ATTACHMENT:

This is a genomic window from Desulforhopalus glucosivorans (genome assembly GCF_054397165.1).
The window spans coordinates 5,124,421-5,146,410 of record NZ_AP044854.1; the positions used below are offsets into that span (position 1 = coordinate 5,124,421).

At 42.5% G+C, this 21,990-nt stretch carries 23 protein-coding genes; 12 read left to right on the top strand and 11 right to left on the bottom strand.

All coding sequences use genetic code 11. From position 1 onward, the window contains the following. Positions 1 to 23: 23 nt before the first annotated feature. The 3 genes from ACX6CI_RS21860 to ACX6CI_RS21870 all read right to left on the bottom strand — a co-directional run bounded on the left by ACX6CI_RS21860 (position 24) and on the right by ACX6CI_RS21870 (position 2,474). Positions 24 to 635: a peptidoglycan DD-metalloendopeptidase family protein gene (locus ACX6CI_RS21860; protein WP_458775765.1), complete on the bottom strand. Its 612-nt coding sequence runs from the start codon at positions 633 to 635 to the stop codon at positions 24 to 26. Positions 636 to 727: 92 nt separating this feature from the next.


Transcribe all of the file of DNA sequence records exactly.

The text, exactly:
This is a genomic window from Desulforhopalus glucosivorans (genome assembly GCF_054397165.1).
The window spans coordinates 5,124,421-5,146,410 of record NZ_AP044854.1; the positions used below are offsets into that span (position 1 = coordinate 5,124,421).

At 42.5% G+C, this 21,990-nt stretch carries 23 protein-coding genes; 12 read left to right on the top strand and 11 right to left on the bottom strand.

All coding sequences use genetic code 11. From position 1 onward, the window contains the following. Positions 1 to 23: 23 nt before the first annotated feature. The 3 genes from ACX6CI_RS21860 to ACX6CI_RS21870 all read right to left on the bottom strand — a co-directional run bounded on the left by ACX6CI_RS21860 (position 24) and on the right by ACX6CI_RS21870 (position 2,474). Positions 24 to 635: a peptidoglycan DD-metalloendopeptidase family protein gene (locus ACX6CI_RS21860; protein WP_458775765.1), complete on the bottom strand. Its 612-nt coding sequence runs from the start codon at positions 633 to 635 to the stop codon at positions 24 to 26. Positions 636 to 727: 92 nt separating this feature from the next.